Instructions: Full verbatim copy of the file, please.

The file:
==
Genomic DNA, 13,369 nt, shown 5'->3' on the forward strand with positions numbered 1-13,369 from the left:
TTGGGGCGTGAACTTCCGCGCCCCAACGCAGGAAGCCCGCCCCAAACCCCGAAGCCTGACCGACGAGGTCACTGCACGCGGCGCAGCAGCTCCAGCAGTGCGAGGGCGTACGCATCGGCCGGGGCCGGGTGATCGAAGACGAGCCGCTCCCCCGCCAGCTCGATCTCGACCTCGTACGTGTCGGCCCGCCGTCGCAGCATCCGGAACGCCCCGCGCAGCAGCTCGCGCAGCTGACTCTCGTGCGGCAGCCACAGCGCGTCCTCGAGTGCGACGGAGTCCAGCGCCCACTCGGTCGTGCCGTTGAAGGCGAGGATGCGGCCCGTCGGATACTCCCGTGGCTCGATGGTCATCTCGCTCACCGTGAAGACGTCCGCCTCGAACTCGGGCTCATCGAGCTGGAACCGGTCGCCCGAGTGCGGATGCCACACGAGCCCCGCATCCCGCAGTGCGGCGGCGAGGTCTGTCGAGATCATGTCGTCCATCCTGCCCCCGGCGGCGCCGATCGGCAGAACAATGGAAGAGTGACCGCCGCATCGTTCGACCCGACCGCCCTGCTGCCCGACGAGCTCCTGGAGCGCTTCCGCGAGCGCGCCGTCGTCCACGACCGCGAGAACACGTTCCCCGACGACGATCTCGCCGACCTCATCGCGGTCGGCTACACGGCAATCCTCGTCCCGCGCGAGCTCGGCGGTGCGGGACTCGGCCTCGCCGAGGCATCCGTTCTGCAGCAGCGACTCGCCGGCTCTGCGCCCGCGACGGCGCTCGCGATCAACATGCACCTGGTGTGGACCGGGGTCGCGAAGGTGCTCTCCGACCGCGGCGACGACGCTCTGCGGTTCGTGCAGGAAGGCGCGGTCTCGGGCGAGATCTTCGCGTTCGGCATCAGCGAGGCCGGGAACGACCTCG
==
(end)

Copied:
Genomic DNA, 13,369 nt, shown 5'->3' on the forward strand with positions numbered 1-13,369 from the left:
TTGGGGCGTGAACTTCCGCGCCCCAACGCAGGAAGCCCGCCCCAAACCCCGAAGCCTGACCGACGAGGTCACTGCACGCGGCGCAGCAGCTCCAGCAGTGCGAGGGCGTACGCATCGGCCGGGGCCGGGTGATCGAAGACGAGCCGCTCCCCCGCCAGCTCGATCTCGACCTCGTACGTGTCGGCCCGCCGTCGCAGCATCCGGAACGCCCCGCGCAGCAGCTCGCGCAGCTGACTCTCGTGCGGCAGCCACAGCGCGTCCTCGAGTGCGACGGAGTCCAGCGCCCACTCGGTCGTGCCGTTGAAGGCGAGGATGCGGCCCGTCGGATACTCCCGTGGCTCGATGGTCATCTCGCTCACCGTGAAGACGTCCGCCTCGAACTCGGGCTCATCGAGCTGGAACCGGTCGCCCGAGTGCGGATGCCACACGAGCCCCGCATCCCGCAGTGCGGCGGCGAGGTCTGTCGAGATCATGTCGTCCATCCTGCCCCCGGCGGCGCCGATCGGCAGAACAATGGAAGAGTGACCGCCGCATCGTTCGACCCGACCGCCCTGCTGCCCGACGAGCTCCTGGAGCGCTTCCGCGAGCGCGCCGTCGTCCACGACCGCGAGAACACGTTCCCCGACGACGATCTCGCCGACCTCATCGCGGTCGGCTACACGGCAATCCTCGTCCCGCGCGAGCTCGGCGGTGCGGGACTCGGCCTCGCCGAGGCATCCGTTCTGCAGCAGCGACTCGCCGGCTCTGCGCCCGCGACGGCGCTCGCGATCAACATGCACCTGGTGTGGACCGGGGTCGCGAAGGTGCTCTCCGACCGCGGCGACGACGCTCTGCGGTTCGTGCAGGAAGGCGCGGTCTCGGGCGAGATCTTCGCGTTCGGCATCAGCGAGGCCGGGAACGACCTCG